Film & Television

‘Shirley’: Disappointing Biopic
Despite Its Stellar Cast

We read “The Lottery,” Shirley Jackson’s stunning short story, when I was in seventh grade. It left a huge impression on me, a fact that certainly doesn’t distinguish me from any other readers in the least. 

When it was first published in The New Yorker in 1948 (some 24 years before my class read it), the magazine received hundreds of letters. These were forwarded to the author, who later remembered them this way:

Curiously, there are three main themes which dominate the letters of that first summer—three themes which might be identified as bewilderment, speculation and plain old-fashioned abuse. In the years since then, during which the story has been anthologized, dramatized, televised, and even — in one completely mystifying transformation — made into a ballet, the tenor of letters I receive has changed. I am addressed more politely, as a rule, and the letters largely confine themselves to questions like what does this story mean? The general tone of the early letters, however, was a kind of wide-eyed, shocked innocence. People at first were not so much concerned with what the story meant; what they wanted to know was where these lotteries were held, and whether they could go there and watch.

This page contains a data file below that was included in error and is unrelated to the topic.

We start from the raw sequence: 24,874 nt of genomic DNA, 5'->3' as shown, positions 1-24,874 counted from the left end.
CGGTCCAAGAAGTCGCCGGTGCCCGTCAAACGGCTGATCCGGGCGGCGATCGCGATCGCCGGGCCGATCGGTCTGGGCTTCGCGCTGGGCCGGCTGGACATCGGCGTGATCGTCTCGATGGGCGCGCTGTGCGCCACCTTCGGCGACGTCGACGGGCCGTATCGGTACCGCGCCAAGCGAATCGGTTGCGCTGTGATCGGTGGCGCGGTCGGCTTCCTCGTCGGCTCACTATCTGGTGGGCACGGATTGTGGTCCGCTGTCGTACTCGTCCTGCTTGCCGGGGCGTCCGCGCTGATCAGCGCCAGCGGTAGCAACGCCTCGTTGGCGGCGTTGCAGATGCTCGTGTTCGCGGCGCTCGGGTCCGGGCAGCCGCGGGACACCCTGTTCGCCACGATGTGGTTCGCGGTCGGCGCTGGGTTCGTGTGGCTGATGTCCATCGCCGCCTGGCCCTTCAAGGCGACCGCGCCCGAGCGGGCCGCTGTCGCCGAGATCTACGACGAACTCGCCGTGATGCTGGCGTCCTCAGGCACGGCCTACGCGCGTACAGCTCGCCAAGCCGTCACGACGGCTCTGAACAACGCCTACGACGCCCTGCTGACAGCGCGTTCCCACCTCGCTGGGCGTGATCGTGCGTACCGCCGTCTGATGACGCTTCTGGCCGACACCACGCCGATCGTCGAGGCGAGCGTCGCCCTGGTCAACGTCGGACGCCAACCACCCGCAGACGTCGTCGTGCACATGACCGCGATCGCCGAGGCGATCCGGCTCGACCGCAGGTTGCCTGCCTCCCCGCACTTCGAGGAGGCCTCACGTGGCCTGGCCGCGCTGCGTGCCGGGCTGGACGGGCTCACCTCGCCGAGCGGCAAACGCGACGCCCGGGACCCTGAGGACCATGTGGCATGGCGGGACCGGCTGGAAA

The oddity at the end of that quote may or may not be true. It’s exactly the sort of wry humor that infuses Jackson’s character in the new biopic Shirley.

Having seen the trailer for Shirley months ago (when movie theaters were still open), I was thrilled to find it available to stream this month on Hulu. And, I desperately wanted to like it. It checks so many of the boxes that I keep in mind when choosing subjects for Women’s Voices for Change. Shirley is directed by a woman, written by a woman, based on a novel by a woman, about a famous and notorious woman, who is played by one of the most celebrated women in Hollywood. It also passes the Bechdel Test, which most films fail miserably.

As you’ve probably guessed from that preamble, I was deeply disappointed.

Shirley begins with a newlywed couple traveling to a women’s college in New England, where the husband, Fred Nemser (Logan Lerman), has been offered a job as a professor’s assistant. The wife, Rose (Odessa Young), is pregnant and we learn later that she has left college herself, but Fred “will let her go back” after the baby arrives. They are welcomed into the home of Professor Stanley Hyman (Michael Stuhlbarg) and his notorious wife, author Shirley Jackson (Elisabeth Moss).

Although the living arrangement is meant to be temporary, Stanley proposes that the Nemsers stay on, with Rose assuming the duties of housekeeper. Shirley isn’t well (she suffers from depression and agoraphobia and likely alcoholism) and she needs to focus on her work. This, however, doesn’t keep her from abusing Rose.



Scenes between the two couples take on the flavor of Who’s Afraid of Virginia Woolf? Stanley and Shirley bicker, smoke, and drink, play charming host and hostess one minute, and shock and insult their guests the next. Stanley is a manipulative womanizer, grabbing Rose whenever he can. Shirley turns a blind eye to his rampant adultery except when his mistress (“your slut”) calls during dinner. Meanwhile, Fred is a bit too eager to earn a permanent place on the faculty, and soon starts emulating his mentor in more ways than one.